The spell had been broken. The tide had turned and within  48 hours the Ceausescus were trying to flee Romania. They were captured, tried and executed a few days later, as enemies of the new Romanian state.                                                                                                                Are we loyal followers of Jesus, or only when it suits us? Does what we say or do, give the game away?                After Jesus` arrest, Peter is in the courtyard of Caiaphas, the High Priest and someone in the crowd recognises him as a disciple of Jesus, saying, “This fellow was also with Jesus of Nazareth” Peter denies it but another bystander replies with the stinging judgement “Surely thou also art one of them; for thy speech betrayeth thee.”                      (From Matthew 26:69-73 KJV)                                       

As we embark on Holy Week, does what we say or do, testify to the One we claim to follow, or betray Him?


This Sunday is Easter Sunday, the pinnacle and climax of the Christian Year. At Easter we celebrate the resurrection of Jesus, no matter how we chose to interpret the gospel account. For some it is an historical event and for others a profound spiritual metaphor.

But whether you are a biblical literalist or someone who interprets scripture somewhat differently, there is a truth that we all share, namely that this is a story of the ultimate triumph of good over evil.

That truth, represented in the story of Easter, is at the very heart of the Christian Faith. Saint Paul was quite clear - just read 1st Corinthians chapter fifteen!            

One of my favourite readings, which I often use at Easter, is from that chapter;

“..if Christ has not been raised, then our proclamation has been in vain and your faith has been in vain.                                                                                                            If Christ has not been raised, your faith is futile and you are still in your sins. Then those also who have died in Christ have perished. If for this life only we have hoped in Christ, we are of all people most to be pitied.”         

1st Corinthians 15:14 &17.

It is the resurrection and all that it represents, which sets Christianity apart from other religious, philosophical or ethical systems.

Yes, there are profound insights in the teachings of Jesus that can be appreciated by people of all faiths and of none but it is this deep belief in the triumph of Christ and the ultimate victory over sin, disease and death, which has the power to transform lives, societies and even the world.

1st Corinthians 15 also contains these precious truths;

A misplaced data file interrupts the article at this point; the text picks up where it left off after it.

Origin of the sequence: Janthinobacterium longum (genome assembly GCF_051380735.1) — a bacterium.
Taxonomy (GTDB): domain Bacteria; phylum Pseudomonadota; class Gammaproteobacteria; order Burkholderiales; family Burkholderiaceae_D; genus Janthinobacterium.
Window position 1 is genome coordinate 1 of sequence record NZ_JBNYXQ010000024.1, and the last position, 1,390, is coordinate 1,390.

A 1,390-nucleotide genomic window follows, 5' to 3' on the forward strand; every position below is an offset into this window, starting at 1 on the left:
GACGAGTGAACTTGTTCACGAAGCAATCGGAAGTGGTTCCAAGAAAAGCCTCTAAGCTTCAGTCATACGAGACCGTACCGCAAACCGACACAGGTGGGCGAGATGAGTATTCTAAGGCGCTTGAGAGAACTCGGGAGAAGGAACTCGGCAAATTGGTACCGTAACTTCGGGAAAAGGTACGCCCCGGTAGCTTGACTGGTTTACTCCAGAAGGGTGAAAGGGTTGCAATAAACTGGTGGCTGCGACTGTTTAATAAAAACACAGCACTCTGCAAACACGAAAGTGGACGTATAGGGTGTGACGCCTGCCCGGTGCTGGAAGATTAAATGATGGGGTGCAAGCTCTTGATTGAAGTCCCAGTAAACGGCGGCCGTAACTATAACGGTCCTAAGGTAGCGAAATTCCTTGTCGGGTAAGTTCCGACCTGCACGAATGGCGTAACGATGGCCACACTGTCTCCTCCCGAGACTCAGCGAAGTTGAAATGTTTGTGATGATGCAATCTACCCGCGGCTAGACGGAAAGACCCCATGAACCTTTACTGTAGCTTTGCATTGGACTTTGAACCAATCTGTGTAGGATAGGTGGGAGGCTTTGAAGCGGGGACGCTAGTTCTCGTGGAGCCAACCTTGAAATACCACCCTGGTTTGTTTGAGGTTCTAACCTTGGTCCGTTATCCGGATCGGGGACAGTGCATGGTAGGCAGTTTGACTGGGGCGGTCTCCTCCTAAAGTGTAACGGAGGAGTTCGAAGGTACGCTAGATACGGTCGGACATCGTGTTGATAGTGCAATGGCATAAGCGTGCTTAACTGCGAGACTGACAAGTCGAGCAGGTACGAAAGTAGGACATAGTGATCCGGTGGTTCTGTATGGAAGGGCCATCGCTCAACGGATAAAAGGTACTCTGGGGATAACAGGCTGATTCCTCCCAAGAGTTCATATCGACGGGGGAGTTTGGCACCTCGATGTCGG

“For he must reign until he has put all his enemies under his feet. The last enemy  to be destroyed is death.

When all things are subjected to him, then the Son himself will also be subjected to the one who put all things in subjection under him, so that God may be all in all.”

Whatever challenges you are facing at this time,

whether they be physical, emotional, spiritual or financial, be assured by the truth of the Easter story,

that God is ultimately in control,

that his purposes are good

and that in Him, you can be secure.

Let me end by sharing one more gem from 1st Corinthians 15,

“But thanks be to God, who gives us the victory through our Lord Jesus Christ.”

Amen and amen!

Have happy and blessed Easter.



Easter Day by Christina Rossetti

Words cannot utter
Christ His returning:
Mankind, keep jubilee,
Strip off your mourning,
Crown you with garlands,
Set your lamps burning.

Speech is left speechless;
Set you to singing,
Fling your hearts open wide.
Set your bells ringing:
Christ the Chief Reaper
Comes, His sheaf bringing.

Earth wakes her song-birds,
Puts on her flowers.
Leads out her lambkins.
Builds up her bowers:
This is man’s spousal day,
Christ’s day and ours.


This week`s Gospel for the Second Sunday of Easter is from John 20 vs 19 to the end. It is the story of one who has become known as “doubting Thomas”.

I want to share with you part of a reflection I found online by David Roberts. May it be a blessing to you.

“Easter absorbs both joy and triumph as well as fear and disbelief and is irreducible to just one experience of it.

It would be easier if Easter were only the trumpet blasts and Alleluias.

Or, it might even be easier if Easter were only fear and disbelief. But Easter is all of this, it holds all of it, even the contradictory emotions, and makes them one.

That is what makes Thomas’ response to news of the resurrection so authentic and so holy

in this week’s gospel text.                                                          

After the resurrection, Jesus appears to his disciples, all except one. When he finally does resurface and his fellow disciples share the good news that they have seen their resurrected Lord, Thomas has some pretty strong reservations.

It takes Jesus a full week to reappear to the disciples.

And this time Thomas is with them.

He is waiting.

What, I wonder, made him stay, after such an adamant refusal to believe his friends’ reports?                              Perhaps he wanted to see if Jesus was true to his word, that he would, as he had once promised, go at all costs in search of the one lost sheep.

Maybe he had faith in his Lord.

So he waited in the darkness of his own unbelief for the ghost of God to reappear and breath on him, too.